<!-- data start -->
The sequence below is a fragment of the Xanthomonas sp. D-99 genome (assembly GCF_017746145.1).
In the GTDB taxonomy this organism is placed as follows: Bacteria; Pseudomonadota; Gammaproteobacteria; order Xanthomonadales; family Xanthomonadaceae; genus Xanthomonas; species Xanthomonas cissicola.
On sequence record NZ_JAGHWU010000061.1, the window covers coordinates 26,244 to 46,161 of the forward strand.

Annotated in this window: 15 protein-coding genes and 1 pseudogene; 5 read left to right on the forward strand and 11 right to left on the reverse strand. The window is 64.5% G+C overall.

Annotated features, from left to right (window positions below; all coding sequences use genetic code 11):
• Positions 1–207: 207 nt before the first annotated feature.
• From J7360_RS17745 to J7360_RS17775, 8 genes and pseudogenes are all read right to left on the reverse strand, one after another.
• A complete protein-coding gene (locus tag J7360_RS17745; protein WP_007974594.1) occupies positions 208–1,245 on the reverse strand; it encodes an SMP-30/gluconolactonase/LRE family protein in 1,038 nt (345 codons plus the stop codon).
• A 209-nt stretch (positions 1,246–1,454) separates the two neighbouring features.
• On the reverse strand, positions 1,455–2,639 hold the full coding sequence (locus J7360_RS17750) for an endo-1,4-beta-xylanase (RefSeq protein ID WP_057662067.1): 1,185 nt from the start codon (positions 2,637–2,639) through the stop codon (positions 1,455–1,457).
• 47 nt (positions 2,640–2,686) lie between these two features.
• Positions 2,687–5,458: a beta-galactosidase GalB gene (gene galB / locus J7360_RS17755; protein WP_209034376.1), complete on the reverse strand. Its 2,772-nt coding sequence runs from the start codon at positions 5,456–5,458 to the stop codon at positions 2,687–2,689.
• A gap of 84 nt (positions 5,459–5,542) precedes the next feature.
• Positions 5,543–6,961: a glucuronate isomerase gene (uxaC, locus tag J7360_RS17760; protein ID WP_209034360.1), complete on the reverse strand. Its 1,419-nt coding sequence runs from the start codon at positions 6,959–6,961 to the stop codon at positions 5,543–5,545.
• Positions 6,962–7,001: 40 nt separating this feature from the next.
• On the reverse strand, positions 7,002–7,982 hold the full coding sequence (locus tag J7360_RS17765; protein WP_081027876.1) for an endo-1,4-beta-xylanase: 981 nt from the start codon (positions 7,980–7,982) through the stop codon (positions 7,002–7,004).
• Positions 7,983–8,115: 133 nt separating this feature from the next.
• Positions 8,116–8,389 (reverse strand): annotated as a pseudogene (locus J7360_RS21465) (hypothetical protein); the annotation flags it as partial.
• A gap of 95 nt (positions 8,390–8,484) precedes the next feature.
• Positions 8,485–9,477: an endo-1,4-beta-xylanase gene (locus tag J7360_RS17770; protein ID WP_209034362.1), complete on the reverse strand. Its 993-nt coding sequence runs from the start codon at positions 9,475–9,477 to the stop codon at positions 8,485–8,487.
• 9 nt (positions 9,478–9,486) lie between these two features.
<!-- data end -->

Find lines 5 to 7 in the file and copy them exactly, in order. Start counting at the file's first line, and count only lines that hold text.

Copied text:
Annotated features, from left to right (window positions below; all coding sequences use genetic code 11):
• Positions 1–207: 207 nt before the first annotated feature.
• From J7360_RS17745 to J7360_RS17775, 8 genes and pseudogenes are all read right to left on the reverse strand, one after another.